Denver Joining Food Revolution, Front-Yard Stands Pop Up Following Progressive Urban Farming Program

In the national food revolution, some municipalities, like Denver, are joining the urban farm movement. Denver, Colorado, has implemented a new city urban farming program which was authorized by the council last year and allows its residents to not only have urban farms, but to sell their home-grown produce and some cottage foods in own front-yard stands.

Deb Neeley reportedly planned to launch her front-yard produce stand, Green Gate Urban Farm and Gardens, this spring. Neeley told the Denver Post that her green grape vines produced 100 pounds of fruit last year. She also will sell apples, elderberry, pear, currant, and other fruits and vegetables directly to her Denver neighbors from her front yard.
"Our goal is to provide the most vibrant and healthful organic produce, eggs and wellness products from a residential farm and branch locations in NW Denver. While adding to the sacred living food chain, we utilize best practices that honor the earth. We aim to empower the community to take control of their own food through education and inspiration via hyperlocal outlets. Our actions are geared toward the greater good and the betterment of the whole."
Neeley's chickens meander about her backyard and provide farm fresh eggs.

"Everybody should have access to nutritious, organic food, and it should be affordable," Neeley told the Denver Post. "A lot of what I'm trying to do is set an example here to inspire people to grow their own food as well — I don't want to be the only one doing this."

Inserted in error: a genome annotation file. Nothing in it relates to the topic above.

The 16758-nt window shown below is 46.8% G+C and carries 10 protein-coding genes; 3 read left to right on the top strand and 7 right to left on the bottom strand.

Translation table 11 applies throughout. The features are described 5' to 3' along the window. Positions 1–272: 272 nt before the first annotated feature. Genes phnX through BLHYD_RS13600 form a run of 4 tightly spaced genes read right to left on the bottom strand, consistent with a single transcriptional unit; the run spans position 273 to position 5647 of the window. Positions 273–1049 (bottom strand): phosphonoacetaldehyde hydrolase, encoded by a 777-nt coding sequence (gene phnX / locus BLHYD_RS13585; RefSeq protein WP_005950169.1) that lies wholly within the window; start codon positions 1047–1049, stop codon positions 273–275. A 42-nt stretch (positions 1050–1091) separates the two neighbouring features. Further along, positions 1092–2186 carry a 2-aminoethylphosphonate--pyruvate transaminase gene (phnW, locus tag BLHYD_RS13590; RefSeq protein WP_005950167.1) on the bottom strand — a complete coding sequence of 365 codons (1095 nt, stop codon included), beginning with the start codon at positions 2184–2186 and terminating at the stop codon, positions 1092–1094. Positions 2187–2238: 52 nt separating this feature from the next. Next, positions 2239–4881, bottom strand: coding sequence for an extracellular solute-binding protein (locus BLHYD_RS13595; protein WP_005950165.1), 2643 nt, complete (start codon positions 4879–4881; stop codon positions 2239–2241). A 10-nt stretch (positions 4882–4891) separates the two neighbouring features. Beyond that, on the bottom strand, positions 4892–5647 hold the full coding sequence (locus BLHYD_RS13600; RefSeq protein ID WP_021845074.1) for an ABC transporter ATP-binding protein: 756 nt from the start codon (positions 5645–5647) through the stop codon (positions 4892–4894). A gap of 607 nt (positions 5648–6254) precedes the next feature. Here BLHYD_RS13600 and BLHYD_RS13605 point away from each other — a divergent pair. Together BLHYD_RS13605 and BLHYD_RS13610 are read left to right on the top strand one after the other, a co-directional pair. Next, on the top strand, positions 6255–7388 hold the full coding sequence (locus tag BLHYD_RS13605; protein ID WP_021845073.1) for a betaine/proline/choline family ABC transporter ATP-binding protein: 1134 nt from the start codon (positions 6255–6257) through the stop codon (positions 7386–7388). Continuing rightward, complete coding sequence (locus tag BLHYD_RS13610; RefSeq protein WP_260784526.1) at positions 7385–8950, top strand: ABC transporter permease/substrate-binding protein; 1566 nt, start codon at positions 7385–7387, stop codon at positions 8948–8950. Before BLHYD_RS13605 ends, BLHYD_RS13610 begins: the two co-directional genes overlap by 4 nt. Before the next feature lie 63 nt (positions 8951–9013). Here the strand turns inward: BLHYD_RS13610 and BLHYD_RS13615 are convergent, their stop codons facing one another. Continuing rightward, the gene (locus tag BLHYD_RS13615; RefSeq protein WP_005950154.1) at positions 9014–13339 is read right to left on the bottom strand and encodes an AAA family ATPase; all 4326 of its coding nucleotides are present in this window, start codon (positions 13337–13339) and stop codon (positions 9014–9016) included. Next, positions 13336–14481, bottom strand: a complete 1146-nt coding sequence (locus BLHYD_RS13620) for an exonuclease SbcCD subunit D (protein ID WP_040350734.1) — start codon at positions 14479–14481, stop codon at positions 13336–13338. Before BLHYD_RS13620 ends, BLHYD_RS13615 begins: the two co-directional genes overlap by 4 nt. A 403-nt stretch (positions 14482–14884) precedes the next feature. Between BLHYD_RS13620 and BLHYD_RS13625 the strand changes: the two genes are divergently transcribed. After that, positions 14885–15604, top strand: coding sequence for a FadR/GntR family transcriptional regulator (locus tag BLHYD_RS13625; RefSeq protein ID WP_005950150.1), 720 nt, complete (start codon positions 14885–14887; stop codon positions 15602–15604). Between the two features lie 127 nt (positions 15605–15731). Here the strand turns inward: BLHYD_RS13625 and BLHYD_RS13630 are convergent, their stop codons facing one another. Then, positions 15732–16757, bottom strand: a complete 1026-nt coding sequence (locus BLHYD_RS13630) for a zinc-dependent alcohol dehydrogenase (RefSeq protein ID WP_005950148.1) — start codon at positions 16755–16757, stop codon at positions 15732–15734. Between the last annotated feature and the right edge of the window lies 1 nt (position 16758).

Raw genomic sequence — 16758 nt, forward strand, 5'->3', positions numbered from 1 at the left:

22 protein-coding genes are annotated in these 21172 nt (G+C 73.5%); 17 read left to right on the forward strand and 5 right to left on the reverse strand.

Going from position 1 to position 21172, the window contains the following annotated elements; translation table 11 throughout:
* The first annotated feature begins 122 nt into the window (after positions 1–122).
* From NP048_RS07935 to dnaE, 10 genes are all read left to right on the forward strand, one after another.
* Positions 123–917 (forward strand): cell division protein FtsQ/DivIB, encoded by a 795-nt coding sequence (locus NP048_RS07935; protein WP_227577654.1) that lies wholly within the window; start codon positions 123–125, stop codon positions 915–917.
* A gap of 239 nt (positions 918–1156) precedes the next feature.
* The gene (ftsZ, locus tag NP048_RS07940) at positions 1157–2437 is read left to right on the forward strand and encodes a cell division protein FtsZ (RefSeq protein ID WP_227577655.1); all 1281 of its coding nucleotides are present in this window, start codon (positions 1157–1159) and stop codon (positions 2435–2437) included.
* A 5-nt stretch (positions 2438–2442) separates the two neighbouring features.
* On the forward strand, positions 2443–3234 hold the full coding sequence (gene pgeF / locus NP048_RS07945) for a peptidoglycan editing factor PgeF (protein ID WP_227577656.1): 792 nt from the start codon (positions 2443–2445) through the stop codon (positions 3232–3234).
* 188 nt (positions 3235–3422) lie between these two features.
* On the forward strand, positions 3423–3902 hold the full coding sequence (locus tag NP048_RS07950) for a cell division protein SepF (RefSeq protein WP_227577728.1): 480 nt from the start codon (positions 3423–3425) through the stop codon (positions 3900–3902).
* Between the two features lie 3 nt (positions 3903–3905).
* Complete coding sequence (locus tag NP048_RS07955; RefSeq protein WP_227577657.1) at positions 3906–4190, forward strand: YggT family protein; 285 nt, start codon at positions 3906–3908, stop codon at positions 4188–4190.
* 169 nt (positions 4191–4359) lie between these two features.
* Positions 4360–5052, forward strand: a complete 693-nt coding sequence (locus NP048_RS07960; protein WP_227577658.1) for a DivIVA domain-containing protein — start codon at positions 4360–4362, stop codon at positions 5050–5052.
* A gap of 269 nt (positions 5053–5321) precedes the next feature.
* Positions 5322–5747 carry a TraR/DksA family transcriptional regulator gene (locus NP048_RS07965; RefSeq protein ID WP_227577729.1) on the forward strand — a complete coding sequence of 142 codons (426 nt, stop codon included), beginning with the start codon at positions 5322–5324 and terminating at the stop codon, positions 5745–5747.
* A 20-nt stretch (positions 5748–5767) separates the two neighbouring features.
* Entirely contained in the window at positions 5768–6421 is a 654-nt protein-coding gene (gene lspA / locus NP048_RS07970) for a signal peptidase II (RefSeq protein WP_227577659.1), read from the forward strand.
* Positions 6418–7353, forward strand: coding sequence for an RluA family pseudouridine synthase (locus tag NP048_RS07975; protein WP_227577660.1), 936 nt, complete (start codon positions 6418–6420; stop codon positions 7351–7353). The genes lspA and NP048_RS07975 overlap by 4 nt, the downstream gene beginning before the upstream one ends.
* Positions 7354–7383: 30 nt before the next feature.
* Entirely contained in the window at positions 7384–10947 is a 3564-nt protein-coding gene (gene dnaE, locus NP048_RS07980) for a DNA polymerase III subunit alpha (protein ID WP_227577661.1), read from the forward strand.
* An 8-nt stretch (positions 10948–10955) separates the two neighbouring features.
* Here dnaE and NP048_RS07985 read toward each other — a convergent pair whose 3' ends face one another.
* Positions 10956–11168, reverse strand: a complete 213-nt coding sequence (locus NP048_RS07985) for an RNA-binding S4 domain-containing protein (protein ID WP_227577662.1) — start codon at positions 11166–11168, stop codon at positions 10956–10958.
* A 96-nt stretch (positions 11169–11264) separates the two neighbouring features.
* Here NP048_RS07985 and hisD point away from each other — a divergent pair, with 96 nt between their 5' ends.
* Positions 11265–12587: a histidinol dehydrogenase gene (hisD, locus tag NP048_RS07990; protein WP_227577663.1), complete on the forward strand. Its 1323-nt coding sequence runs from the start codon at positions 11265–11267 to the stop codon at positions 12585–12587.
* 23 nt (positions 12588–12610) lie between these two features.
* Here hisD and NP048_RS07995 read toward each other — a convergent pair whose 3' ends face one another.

Denver's urban farming rules allow residents to sell anytime between 8 a.m. and dusk. Denver residents can sell raw, uncut produce for a one-time fee of only 20 dollars, and cottage foods, which requires an additional permit.

Denver also features Denver Urban Gardens (D.U.G), which operates over 135 community gardens around Denver, including 40 gardens that are based at local schools.The city is also the headquarters for Veterans to Farmers which is currently training veterans at "dirtless farms" in Denver.

Urban farms are popping up across the nation. Last year, the S.F. Gate announced that urban farmers in San Francisco would be the first in the nation to receive tax breaks for operating an urban garden out of wasted land. Meanwhile, other areas of the nation are falling behind. In Michigan, which is rich with available land for local gardens and farms, the Michigan Commission of Agriculture and Rural Development actually cracked down on small farmers last year, as Inquisitr previously reported. Last week, the owners of Sweet Peas Farms in Michigan announced that they lost their appeal in their Right-to-Farm case. Though the U.N. reportedly announced that a shift towards local small-scale farmers and food systems is the only way to feed the world, some states and municipalities in the U.S. are still resisting the urban farming movement.

What's your community like? Is it moving forward with new initiatives in urban and small farming like Denver, or is it fighting community gardens and local food sales at every turn?

[Photo via Downtown Denver/Facebook]